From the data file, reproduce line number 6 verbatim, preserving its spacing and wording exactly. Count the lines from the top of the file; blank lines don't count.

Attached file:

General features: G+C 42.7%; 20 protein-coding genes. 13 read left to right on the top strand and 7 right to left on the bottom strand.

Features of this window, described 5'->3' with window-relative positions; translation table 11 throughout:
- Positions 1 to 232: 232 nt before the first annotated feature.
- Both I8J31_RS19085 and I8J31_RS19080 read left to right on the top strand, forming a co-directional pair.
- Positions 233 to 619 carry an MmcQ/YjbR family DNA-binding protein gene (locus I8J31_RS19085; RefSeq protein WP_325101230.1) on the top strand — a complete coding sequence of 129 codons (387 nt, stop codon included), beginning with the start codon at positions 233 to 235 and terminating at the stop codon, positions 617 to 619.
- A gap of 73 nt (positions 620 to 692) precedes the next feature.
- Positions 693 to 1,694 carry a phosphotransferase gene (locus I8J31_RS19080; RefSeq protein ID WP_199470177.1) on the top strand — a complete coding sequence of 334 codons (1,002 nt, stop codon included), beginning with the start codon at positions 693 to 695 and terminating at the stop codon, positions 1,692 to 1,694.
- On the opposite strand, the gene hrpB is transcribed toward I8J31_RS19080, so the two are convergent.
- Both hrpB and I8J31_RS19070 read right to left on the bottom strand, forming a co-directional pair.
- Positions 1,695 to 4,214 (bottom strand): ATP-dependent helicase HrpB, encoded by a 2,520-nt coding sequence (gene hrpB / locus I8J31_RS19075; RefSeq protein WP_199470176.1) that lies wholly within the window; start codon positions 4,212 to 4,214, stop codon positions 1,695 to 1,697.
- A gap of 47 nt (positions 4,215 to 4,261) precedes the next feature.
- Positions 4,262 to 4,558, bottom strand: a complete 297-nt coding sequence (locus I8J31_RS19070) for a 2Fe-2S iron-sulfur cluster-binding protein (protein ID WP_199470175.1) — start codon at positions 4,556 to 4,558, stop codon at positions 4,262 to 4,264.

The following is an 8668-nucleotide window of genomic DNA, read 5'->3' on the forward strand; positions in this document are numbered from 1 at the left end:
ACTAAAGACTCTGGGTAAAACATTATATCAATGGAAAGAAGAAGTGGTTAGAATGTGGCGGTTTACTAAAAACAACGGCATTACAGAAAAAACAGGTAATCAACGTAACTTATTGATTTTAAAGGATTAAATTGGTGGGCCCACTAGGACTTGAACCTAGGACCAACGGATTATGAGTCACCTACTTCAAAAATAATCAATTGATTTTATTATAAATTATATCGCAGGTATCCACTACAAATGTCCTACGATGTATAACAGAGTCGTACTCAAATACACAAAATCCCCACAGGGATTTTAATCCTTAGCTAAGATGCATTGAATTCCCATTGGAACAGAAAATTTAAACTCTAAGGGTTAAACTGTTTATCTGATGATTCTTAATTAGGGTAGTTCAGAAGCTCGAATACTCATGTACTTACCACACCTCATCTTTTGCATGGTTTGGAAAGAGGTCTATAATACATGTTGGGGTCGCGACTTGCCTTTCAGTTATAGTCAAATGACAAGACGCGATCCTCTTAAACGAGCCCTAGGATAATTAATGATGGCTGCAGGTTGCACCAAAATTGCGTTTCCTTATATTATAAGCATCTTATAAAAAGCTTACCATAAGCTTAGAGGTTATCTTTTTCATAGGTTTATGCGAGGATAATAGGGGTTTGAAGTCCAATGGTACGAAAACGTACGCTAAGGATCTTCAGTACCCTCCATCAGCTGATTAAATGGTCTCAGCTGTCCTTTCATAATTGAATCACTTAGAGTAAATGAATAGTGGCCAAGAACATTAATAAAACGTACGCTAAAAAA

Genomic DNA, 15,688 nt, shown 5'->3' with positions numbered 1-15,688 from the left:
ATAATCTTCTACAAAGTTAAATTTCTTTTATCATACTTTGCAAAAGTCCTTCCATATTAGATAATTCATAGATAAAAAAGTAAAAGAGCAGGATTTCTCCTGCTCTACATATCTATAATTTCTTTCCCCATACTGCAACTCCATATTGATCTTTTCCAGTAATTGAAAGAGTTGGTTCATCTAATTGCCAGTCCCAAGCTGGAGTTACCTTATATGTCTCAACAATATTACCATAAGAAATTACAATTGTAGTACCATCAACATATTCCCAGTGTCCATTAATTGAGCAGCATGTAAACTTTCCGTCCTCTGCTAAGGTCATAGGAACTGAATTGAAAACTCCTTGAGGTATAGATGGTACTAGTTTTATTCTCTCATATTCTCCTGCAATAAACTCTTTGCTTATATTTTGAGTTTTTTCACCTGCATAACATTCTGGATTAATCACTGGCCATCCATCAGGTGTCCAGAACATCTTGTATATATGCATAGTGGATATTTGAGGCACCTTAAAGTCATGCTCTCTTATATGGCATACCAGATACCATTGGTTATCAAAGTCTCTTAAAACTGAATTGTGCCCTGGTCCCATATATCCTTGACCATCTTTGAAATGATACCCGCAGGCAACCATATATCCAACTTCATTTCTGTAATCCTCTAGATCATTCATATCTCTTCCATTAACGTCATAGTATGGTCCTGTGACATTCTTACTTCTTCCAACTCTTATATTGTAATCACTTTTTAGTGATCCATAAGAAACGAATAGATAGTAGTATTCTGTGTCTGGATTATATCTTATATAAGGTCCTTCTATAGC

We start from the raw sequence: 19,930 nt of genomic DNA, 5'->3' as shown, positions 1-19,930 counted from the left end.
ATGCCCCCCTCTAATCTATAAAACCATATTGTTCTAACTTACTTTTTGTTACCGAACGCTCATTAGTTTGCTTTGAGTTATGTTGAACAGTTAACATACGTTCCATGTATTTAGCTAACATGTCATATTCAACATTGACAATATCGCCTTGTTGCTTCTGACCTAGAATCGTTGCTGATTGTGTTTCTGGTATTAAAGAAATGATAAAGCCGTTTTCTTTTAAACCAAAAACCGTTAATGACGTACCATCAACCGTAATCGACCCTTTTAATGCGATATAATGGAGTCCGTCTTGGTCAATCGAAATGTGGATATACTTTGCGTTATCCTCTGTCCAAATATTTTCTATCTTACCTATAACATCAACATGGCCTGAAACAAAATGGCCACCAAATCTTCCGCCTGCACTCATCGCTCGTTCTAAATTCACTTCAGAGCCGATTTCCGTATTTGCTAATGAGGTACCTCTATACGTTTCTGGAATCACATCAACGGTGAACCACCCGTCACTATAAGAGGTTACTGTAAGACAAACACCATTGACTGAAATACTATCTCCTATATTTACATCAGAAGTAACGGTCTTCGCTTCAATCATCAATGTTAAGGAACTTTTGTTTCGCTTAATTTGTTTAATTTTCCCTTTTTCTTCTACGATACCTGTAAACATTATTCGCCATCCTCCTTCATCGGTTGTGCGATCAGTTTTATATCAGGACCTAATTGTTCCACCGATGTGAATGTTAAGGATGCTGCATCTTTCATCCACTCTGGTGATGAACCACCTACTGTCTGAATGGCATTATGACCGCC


- A gap of 73 nt (positions 620 to 692) precedes the next feature.